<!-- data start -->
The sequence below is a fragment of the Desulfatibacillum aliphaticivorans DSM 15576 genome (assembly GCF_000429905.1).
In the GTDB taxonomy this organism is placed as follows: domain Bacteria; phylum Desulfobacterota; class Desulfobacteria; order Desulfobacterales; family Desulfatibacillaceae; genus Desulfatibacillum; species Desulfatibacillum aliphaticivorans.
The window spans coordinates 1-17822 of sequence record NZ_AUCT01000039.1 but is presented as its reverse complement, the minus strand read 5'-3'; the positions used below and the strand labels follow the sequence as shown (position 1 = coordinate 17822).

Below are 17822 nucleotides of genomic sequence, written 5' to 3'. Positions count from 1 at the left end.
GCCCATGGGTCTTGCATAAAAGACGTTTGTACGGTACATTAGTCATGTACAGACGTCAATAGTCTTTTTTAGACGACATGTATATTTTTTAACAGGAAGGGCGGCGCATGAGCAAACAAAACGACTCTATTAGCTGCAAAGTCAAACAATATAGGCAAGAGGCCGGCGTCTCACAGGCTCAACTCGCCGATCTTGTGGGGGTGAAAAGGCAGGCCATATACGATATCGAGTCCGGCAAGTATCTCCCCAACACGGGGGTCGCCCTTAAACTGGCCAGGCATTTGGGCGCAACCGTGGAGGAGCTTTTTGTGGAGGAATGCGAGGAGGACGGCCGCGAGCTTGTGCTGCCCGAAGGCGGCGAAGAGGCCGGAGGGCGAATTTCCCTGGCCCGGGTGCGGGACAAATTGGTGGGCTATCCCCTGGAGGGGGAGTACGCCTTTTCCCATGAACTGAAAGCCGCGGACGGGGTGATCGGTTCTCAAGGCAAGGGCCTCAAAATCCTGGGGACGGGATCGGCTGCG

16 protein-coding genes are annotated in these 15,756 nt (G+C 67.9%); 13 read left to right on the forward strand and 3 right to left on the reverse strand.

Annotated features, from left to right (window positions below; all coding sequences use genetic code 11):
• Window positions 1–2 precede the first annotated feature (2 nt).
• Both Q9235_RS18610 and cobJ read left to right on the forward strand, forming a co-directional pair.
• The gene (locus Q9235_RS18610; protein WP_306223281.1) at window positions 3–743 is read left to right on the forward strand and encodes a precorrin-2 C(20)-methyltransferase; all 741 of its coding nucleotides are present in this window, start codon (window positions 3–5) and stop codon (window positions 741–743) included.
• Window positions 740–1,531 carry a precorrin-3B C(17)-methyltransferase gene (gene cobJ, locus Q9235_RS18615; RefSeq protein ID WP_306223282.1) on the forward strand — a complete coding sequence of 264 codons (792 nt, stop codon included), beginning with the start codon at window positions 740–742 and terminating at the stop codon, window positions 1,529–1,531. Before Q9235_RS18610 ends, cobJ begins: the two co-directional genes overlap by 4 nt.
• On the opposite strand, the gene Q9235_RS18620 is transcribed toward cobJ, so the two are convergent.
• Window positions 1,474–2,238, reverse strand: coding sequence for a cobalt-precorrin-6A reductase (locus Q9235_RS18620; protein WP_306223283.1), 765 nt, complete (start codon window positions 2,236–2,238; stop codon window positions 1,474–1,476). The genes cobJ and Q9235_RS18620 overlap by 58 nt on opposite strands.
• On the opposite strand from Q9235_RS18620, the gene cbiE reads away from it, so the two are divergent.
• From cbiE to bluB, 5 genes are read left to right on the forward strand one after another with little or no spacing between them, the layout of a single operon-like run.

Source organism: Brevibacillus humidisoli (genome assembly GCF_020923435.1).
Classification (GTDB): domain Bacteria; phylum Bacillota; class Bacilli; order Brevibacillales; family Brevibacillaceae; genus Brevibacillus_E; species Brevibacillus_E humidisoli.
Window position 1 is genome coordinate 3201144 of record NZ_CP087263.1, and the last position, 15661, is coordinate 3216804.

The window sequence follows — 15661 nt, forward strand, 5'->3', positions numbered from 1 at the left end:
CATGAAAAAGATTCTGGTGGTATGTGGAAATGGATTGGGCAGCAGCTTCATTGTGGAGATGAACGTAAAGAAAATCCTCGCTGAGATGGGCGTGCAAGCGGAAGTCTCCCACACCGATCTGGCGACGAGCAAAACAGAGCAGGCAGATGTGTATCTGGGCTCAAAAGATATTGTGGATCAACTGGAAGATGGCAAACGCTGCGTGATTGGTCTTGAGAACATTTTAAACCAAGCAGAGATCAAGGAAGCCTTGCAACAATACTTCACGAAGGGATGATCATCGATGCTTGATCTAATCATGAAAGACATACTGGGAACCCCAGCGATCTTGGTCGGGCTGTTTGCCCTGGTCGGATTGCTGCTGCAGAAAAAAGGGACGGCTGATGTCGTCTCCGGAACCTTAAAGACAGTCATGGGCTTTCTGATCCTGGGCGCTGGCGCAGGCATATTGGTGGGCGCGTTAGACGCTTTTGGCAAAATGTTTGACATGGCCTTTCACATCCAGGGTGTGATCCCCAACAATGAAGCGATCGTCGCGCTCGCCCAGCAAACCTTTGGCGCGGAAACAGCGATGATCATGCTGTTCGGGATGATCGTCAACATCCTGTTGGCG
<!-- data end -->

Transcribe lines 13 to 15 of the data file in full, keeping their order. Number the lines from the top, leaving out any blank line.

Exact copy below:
• Window positions 1,474–2,238, reverse strand: coding sequence for a cobalt-precorrin-6A reductase (locus Q9235_RS18620; protein WP_306223283.1), 765 nt, complete (start codon window positions 2,236–2,238; stop codon window positions 1,474–1,476). The genes cobJ and Q9235_RS18620 overlap by 58 nt on opposite strands.
• On the opposite strand from Q9235_RS18620, the gene cbiE reads away from it, so the two are divergent.
• From cbiE to bluB, 5 genes are read left to right on the forward strand one after another with little or no spacing between them, the layout of a single operon-like run.